At least 13.9 million of the nation’s small businesses are at serious risk of shuttering their doors by April 1, a recent industry report found.
Forty-four percent of the country’s 31.7 million small businesses are at risk of closing by the end of the first quarter, according to small business group Alignable. Small businesses on the brink of closure expect to earn less revenue than their owners estimate is needed to stay afloat.
“Customer confidence in their future cash flow is low right now,” a surveyed small business owner said, according to Alignable. “And so discretionary spending, which our business is based on, is significantly restricted. We need customer confidence to elevate to bring them back and make them feel comfortable spending their money.”
“My income has dropped to zero,” another small business owner said.
Many small businesses have already been crushed due to the coronavirus pandemic.
Small business revenue plummeted 33.1% as of Feb. 10 compared to January 2020, according to Harvard University’s Economic Tracker. Between Jan. 1, 2020, and Dec. 31, 2020, about 30% of U.S. small businesses closed.
“I have an online editing and writing business and my customer base is completely gone, due to businesses being unable to continue advertising or marketing,” another survey respondent said. “Some have closed for good, while others cut back their marketing nearly 100%.”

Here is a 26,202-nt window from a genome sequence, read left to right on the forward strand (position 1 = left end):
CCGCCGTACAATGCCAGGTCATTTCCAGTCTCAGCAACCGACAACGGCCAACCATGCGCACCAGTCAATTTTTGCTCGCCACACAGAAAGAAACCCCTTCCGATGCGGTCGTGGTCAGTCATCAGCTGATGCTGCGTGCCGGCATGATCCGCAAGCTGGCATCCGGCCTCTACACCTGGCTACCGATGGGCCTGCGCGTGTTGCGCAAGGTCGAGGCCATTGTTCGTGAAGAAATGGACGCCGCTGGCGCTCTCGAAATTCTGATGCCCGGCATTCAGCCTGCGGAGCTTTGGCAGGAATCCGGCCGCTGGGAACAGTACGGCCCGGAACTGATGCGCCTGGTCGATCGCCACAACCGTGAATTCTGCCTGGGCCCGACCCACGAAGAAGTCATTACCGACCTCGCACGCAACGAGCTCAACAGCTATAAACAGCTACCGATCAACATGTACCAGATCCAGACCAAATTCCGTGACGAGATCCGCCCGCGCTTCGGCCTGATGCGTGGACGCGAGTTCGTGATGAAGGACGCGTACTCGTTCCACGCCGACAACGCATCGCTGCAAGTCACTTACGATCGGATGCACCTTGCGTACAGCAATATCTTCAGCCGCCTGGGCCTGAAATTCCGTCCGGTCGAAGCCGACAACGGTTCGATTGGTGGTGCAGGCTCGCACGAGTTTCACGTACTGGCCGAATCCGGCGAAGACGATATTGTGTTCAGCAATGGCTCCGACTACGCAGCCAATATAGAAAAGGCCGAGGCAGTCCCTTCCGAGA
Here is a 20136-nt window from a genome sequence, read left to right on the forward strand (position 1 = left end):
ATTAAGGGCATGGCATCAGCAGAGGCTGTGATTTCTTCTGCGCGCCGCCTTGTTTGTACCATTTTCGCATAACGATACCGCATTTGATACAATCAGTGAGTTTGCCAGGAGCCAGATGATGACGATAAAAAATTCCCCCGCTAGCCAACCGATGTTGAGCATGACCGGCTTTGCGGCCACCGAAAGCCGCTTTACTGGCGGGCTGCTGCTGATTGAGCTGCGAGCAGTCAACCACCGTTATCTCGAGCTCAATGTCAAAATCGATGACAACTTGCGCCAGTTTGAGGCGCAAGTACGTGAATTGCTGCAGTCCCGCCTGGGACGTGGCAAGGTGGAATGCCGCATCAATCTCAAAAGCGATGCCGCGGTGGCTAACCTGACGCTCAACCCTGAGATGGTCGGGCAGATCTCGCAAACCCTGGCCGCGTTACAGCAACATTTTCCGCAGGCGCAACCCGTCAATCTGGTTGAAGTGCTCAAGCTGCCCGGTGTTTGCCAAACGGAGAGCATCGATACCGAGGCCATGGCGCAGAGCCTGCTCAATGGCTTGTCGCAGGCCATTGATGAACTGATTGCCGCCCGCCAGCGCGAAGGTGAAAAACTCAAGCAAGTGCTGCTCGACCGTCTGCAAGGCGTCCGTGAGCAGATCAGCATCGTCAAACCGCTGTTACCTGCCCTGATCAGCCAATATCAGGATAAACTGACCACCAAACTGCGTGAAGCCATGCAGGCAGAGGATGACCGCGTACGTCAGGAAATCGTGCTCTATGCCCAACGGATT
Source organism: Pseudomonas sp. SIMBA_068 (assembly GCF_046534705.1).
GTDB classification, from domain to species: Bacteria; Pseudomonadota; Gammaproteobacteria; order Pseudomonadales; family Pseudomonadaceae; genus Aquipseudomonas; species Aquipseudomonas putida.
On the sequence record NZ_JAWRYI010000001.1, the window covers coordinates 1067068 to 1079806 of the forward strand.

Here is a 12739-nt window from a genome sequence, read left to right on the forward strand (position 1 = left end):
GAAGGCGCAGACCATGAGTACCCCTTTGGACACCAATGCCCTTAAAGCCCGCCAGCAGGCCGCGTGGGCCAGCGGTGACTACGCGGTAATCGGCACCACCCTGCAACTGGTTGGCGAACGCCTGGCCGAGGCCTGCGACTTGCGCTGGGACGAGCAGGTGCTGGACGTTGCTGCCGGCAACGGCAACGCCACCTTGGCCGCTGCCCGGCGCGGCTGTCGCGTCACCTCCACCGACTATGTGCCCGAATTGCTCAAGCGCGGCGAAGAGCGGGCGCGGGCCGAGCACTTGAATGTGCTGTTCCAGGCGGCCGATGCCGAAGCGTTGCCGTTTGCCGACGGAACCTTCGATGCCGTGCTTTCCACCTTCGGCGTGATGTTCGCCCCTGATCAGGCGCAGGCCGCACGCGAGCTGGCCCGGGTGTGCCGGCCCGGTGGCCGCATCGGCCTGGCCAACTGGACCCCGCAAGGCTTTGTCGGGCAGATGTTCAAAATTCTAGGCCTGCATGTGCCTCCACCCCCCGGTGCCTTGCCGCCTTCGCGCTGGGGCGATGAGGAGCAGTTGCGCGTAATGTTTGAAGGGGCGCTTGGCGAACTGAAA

Alignable’s report was based on a survey of 6,029 small business owners between Jan. 28 and Feb. 15. Alignable is a small business network comprised of more than 6 million members.
Meanwhile, companies like Walmart and Amazon were able to generate record revenues in 2020. In the middle of the pandemic 45 out of the 50 most valuable public corporations profited, even as the U.S. unemployment rate jumped to a record 14.7%.
“These are times when the strong can get stronger,” Nike Chief Executive Officer John Donahoe said on a September conference call, The Wall Street Journal reported.
The economy shrank 3.5% in 2020, according to a Jan. 28 Bureau of Economic Analysis (BEA) report, the worst performance since the 1940s. The U.S. also recorded its sharpest rise in poverty since the 1960s when the poverty rate spiked to 11.8% in December.
By Thomas Catenacci